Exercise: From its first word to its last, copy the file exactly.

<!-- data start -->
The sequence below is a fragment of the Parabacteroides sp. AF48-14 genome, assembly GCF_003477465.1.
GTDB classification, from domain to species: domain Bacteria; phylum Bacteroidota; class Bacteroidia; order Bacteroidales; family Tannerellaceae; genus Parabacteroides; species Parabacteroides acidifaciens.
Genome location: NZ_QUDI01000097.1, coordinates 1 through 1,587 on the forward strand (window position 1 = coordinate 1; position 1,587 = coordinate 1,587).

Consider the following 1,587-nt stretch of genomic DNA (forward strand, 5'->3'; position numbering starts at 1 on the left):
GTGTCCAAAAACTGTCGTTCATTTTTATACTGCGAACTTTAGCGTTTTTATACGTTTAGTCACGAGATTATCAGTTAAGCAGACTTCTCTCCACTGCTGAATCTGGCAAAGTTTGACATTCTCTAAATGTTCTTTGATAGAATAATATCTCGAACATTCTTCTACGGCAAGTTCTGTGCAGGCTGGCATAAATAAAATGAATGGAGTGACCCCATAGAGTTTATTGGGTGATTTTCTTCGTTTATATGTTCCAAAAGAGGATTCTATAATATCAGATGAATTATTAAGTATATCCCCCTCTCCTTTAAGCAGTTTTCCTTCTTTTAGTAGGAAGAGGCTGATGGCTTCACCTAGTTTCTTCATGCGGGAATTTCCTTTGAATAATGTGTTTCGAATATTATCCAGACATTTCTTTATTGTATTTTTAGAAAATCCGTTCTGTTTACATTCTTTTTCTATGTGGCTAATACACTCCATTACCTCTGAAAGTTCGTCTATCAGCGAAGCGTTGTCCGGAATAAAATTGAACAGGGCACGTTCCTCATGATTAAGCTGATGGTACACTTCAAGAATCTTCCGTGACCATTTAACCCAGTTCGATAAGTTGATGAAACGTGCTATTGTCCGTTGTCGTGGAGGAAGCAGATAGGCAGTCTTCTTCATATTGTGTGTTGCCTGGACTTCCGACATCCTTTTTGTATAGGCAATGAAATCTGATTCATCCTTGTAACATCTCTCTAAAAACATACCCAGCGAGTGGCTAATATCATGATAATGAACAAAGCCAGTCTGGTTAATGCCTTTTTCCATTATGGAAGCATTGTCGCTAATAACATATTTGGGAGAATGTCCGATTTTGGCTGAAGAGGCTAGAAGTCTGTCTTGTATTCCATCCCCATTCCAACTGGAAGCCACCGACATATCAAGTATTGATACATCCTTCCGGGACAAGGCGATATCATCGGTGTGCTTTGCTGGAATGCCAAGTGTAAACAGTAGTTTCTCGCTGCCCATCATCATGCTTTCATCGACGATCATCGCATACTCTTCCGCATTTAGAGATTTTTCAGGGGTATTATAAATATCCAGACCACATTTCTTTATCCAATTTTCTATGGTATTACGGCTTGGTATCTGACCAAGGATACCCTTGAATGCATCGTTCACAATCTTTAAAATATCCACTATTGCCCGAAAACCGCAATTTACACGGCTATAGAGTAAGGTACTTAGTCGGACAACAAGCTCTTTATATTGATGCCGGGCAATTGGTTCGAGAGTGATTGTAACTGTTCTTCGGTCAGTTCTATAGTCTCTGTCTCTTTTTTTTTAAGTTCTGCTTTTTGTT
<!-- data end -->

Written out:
The sequence below is a fragment of the Parabacteroides sp. AF48-14 genome, assembly GCF_003477465.1.
GTDB classification, from domain to species: domain Bacteria; phylum Bacteroidota; class Bacteroidia; order Bacteroidales; family Tannerellaceae; genus Parabacteroides; species Parabacteroides acidifaciens.
Genome location: NZ_QUDI01000097.1, coordinates 1 through 1,587 on the forward strand (window position 1 = coordinate 1; position 1,587 = coordinate 1,587).

Consider the following 1,587-nt stretch of genomic DNA (forward strand, 5'->3'; position numbering starts at 1 on the left):
GTGTCCAAAAACTGTCGTTCATTTTTATACTGCGAACTTTAGCGTTTTTATACGTTTAGTCACGAGATTATCAGTTAAGCAGACTTCTCTCCACTGCTGAATCTGGCAAAGTTTGACATTCTCTAAATGTTCTTTGATAGAATAATATCTCGAACATTCTTCTACGGCAAGTTCTGTGCAGGCTGGCATAAATAAAATGAATGGAGTGACCCCATAGAGTTTATTGGGTGATTTTCTTCGTTTATATGTTCCAAAAGAGGATTCTATAATATCAGATGAATTATTAAGTATATCCCCCTCTCCTTTAAGCAGTTTTCCTTCTTTTAGTAGGAAGAGGCTGATGGCTTCACCTAGTTTCTTCATGCGGGAATTTCCTTTGAATAATGTGTTTCGAATATTATCCAGACATTTCTTTATTGTATTTTTAGAAAATCCGTTCTGTTTACATTCTTTTTCTATGTGGCTAATACACTCCATTACCTCTGAAAGTTCGTCTATCAGCGAAGCGTTGTCCGGAATAAAATTGAACAGGGCACGTTCCTCATGATTAAGCTGATGGTACACTTCAAGAATCTTCCGTGACCATTTAACCCAGTTCGATAAGTTGATGAAACGTGCTATTGTCCGTTGTCGTGGAGGAAGCAGATAGGCAGTCTTCTTCATATTGTGTGTTGCCTGGACTTCCGACATCCTTTTTGTATAGGCAATGAAATCTGATTCATCCTTGTAACATCTCTCTAAAAACATACCCAGCGAGTGGCTAATATCATGATAATGAACAAAGCCAGTCTGGTTAATGCCTTTTTCCATTATGGAAGCATTGTCGCTAATAACATATTTGGGAGAATGTCCGATTTTGGCTGAAGAGGCTAGAAGTCTGTCTTGTATTCCATCCCCATTCCAACTGGAAGCCACCGACATATCAAGTATTGATACATCCTTCCGGGACAAGGCGATATCATCGGTGTGCTTTGCTGGAATGCCAAGTGTAAACAGTAGTTTCTCGCTGCCCATCATCATGCTTTCATCGACGATCATCGCATACTCTTCCGCATTTAGAGATTTTTCAGGGGTATTATAAATATCCAGACCACATTTCTTTATCCAATTTTCTATGGTATTACGGCTTGGTATCTGACCAAGGATACCCTTGAATGCATCGTTCACAATCTTTAAAATATCCACTATTGCCCGAAAACCGCAATTTACACGGCTATAGAGTAAGGTACTTAGTCGGACAACAAGCTCTTTATATTGATGCCGGGCAATTGGTTCGAGAGTGATTGTAACTGTTCTTCGGTCAGTTCTATAGTCTCTGTCTCTTTTTTTTTAAGTTCTGCTTTTTGTT